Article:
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About Dazz

  • Rank
    Junior Member
  • Member # 328178
  • Location Lynden, WA, USA

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Immigration Info

  • Immigration Status
    Adjustment of Status (pending)
  • Place benefits filed at
    National Benefits Center
  • Local Office
    Seattle WA
  • Country
  • Our Story
    POE 12/01/2017, married 03/17/2018. Canadian citizen with no visa or i-94, legally admitted to the USA by land as a visitor.

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  1. Oh boy I must be blind. If a mod wants to delete this and hide my shame that would be lovely.
  2. Haven't seen anyone post about this yet. USCIS just announced 9 hours ago they will be redistributing cases from high load field offices to low load field offices that are not local. No information on exactly how far away they can be, or exactly how much this is supposed to speed up processing times. If anyone has more info it would be appreciated! Link: https://www.uscis.gov/news/alerts/uscis-aims-decrease-processing-times-n-400-and-i-485
  3. They won't even let you in the front door without an appointment letter. They also need the barcodes on the letter you will get to be able to scan and do your biometrics. If it's any consolation, as far as I know, biometrics don't affect your processing time. You should get your EAD/AP at the same time you would have if you went on the 3rd for bio. I could be wrong about that, but I've seen a couple cases where people have gotten their benefits before the biometrics date, so I'm assuming it's not needed to continue processing. @justlove I HIGHLY recommend going to the SS office and getting your card now while you are still in K-1 status. You will be waiting a looooong time for your SSN otherwise. It's extremely important to have one if you want to rent an apartment, get a bank account, buy a car, get a drivers license, pretty much everything.
  4. If you walk in do it early in the week and early in the day. I did my walk-in at the end of the day on a Friday and they were not amused. I was initially told by them that they do not allow walk ins aside from Monday and Tuesday. Edit: wow I should have read your next post. I see you already went. Glad it went well!
  5. Thank you, I've been considering giving them a call and I think I'm going to do it on Monday. Hopefully it'll make a difference. My main concern with that is that they wouldn't be working on the EAD without completing the bio review, which would obviously be tragic.
  6. I'm in the same boat. Had bio scheduled for 4/21, did early walk in 4/19. Seattle WA local office. No update whatsoever on any of my case statuses, all still "received" or "fingerprint fee received". I fantasize about having the EAD just show up in my mail one day like @Aa & Jj said. Does anyone have an idea of how long biometrics are actually supposed to take to process?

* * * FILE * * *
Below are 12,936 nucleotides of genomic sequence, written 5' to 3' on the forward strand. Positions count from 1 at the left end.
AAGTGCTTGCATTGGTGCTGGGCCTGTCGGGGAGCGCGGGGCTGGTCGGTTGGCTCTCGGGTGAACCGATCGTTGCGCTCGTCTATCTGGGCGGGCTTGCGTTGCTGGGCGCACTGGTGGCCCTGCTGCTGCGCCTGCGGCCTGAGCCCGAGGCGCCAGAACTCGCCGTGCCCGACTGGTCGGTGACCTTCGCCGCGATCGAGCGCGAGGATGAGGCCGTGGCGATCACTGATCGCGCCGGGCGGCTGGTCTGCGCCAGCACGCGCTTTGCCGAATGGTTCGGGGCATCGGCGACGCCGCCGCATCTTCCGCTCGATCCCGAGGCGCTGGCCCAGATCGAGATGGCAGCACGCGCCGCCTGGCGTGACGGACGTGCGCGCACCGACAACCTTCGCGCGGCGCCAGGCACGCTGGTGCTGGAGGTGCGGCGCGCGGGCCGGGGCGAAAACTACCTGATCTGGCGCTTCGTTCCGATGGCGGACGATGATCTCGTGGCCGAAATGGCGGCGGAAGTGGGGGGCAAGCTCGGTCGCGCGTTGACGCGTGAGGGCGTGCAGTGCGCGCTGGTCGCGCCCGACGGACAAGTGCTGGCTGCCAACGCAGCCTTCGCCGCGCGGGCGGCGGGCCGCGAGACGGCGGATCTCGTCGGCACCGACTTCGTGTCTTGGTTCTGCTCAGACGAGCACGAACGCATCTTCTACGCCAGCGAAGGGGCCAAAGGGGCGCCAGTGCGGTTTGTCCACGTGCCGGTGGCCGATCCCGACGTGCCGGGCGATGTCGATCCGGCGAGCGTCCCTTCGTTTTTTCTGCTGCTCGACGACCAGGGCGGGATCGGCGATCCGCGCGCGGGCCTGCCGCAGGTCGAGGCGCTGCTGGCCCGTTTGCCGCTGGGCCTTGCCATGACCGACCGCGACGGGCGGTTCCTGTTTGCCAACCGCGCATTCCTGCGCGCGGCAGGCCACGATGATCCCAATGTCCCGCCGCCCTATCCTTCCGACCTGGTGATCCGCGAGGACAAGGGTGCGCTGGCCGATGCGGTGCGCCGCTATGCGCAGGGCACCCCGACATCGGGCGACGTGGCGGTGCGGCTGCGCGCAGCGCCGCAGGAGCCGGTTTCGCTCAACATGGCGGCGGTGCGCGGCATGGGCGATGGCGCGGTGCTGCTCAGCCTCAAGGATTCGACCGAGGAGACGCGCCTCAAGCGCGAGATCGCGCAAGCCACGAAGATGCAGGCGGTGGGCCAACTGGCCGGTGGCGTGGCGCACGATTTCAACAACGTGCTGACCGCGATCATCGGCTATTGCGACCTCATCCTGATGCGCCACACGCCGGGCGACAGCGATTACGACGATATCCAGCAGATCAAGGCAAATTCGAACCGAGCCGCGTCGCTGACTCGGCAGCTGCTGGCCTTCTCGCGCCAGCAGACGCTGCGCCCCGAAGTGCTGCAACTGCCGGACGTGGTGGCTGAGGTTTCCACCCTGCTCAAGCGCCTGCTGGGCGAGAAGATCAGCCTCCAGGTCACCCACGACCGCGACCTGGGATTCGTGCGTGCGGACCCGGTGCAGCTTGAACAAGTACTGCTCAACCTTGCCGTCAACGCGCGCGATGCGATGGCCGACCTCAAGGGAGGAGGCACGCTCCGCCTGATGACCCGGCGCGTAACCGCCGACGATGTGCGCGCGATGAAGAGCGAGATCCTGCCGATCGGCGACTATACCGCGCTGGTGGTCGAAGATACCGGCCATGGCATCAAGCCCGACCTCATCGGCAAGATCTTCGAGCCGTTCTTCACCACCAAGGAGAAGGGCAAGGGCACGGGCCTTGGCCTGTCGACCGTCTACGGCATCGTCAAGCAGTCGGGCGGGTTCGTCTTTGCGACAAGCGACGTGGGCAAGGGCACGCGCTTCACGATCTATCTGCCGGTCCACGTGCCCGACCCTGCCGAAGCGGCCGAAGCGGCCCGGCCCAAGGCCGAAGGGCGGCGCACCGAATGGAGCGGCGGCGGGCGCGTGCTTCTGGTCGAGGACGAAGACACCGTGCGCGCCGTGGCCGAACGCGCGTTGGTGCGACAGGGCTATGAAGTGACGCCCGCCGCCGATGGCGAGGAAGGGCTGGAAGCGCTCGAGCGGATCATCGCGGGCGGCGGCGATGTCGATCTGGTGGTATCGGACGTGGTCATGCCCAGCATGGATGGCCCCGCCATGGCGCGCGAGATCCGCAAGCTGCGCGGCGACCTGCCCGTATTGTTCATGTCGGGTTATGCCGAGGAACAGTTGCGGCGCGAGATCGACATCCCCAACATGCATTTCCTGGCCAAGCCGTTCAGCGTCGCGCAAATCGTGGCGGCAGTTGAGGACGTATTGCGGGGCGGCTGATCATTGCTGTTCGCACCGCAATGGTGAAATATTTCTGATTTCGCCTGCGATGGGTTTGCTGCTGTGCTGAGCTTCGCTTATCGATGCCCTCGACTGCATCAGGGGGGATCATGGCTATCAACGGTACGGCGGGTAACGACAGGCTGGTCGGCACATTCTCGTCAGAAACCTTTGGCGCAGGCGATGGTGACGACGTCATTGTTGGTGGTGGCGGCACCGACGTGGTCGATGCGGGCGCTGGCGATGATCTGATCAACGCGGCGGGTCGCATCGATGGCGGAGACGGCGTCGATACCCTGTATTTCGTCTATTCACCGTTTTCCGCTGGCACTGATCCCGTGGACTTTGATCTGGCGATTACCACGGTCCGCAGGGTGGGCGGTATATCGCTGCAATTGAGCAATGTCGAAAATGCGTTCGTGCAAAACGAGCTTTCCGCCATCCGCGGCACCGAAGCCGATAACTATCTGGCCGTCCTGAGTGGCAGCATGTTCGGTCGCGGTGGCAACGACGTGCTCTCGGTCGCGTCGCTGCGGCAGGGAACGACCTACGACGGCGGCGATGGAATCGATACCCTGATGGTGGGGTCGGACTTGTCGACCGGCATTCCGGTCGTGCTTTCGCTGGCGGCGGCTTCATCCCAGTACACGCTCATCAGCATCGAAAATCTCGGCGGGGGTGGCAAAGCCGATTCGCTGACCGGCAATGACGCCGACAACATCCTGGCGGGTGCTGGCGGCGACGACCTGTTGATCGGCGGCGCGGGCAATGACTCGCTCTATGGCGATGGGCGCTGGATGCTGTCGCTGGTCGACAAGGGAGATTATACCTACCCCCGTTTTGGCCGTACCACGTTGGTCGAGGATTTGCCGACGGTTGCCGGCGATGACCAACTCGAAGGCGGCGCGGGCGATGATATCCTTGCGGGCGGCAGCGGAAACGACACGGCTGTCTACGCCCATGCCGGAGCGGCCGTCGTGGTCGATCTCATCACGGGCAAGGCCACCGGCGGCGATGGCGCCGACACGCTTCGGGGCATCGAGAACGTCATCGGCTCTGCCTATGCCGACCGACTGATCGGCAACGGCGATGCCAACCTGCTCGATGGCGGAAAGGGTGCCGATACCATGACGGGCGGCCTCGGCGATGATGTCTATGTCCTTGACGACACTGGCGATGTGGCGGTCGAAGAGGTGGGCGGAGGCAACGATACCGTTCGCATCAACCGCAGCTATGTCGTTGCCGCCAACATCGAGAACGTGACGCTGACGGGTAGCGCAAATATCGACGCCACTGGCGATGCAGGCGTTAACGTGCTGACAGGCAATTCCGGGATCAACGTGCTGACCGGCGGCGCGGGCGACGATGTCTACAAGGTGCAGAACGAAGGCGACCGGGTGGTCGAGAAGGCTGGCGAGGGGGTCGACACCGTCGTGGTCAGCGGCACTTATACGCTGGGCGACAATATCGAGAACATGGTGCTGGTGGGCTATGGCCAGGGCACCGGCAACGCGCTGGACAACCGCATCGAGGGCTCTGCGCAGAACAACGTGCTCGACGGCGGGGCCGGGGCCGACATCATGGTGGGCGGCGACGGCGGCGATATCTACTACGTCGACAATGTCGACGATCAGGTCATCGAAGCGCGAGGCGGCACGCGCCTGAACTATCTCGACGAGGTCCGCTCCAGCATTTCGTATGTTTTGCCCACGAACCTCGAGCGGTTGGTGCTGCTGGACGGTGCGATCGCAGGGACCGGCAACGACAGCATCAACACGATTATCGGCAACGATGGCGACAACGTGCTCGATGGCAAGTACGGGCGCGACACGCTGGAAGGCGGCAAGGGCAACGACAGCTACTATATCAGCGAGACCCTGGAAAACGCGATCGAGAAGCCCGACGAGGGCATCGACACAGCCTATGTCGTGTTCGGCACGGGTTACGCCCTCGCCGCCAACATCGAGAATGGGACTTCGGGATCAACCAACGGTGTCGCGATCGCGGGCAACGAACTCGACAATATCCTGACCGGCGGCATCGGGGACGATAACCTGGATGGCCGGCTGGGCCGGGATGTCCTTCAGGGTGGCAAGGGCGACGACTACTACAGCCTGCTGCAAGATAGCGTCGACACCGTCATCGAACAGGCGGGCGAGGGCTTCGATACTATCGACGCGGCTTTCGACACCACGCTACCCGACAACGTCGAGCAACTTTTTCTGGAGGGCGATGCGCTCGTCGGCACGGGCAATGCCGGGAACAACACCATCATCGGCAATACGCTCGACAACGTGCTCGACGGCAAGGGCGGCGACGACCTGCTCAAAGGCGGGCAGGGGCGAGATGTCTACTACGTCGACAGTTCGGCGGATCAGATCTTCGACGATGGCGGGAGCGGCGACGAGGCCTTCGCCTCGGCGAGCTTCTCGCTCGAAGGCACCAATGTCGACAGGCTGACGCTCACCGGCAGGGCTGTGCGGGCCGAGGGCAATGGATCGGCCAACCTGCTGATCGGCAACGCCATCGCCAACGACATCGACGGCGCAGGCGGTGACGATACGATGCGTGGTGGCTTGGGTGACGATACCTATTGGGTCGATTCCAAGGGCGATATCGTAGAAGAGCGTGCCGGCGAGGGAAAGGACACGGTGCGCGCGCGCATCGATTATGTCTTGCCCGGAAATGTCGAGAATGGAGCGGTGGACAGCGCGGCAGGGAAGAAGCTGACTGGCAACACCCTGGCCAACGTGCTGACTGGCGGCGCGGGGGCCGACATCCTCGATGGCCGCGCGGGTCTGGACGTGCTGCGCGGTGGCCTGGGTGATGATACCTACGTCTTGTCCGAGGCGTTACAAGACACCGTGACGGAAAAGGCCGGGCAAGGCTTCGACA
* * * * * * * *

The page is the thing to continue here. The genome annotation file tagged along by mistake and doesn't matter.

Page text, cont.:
7. "Discussion" is over, I apologize for the wall of posts. It's hard not to give in to trolls when it's someone's future at stake.
  8. The "professional knowledge" you are sharing is contrary to USCIS policy. I have given a USCIS source for every single bit of information I have posted. In the thread you linked, nearly all replies to the OP are about how risky it was to do what they did. This entire conversation is long off topic, the question was answered a long time ago: @Abbey B does have a 15 day overstay on record, and this will be seen by CBP agents upon re-entry if they choose to travel. I never said they would be deported, only that they were deportable. Those are facts, and that's all there is to it.
  9. Just the start of an even longer wait. Don't worry though, sometimes texts/emails dont get sent out and you will just get the NOA1 as a happy surprise one day with biometric appointment shortly behind
  10. There is nothing in the K-1 forcing you to file within 90 days, the (potential) issue is that your I-94 was expired for a period of time before filing. Bottom line is when your i-94 expires, you are unlawfully present(until AOS filing). I agree that you have a low risk of anything going wrong, but personally I wouldn't take the chance on a trip that can be rescheduled. I'm not trying to scare you or anything, I'm just thinking of risk/reward. Its like speeding 5 mph over the limit, you probably won't get a ticket. Probably. I want to clarify as well that I'm just talking about AP. I'm not implying that you are actually going to get deported while within the states. That would be absurd. As well, immediate relatives of USC are eligible to get GC even with overstays. So no problem with your application. That thread does indeed speak for itself. Please read it. This thread also details the exact situation described by @treppenwitz as "unrealistic"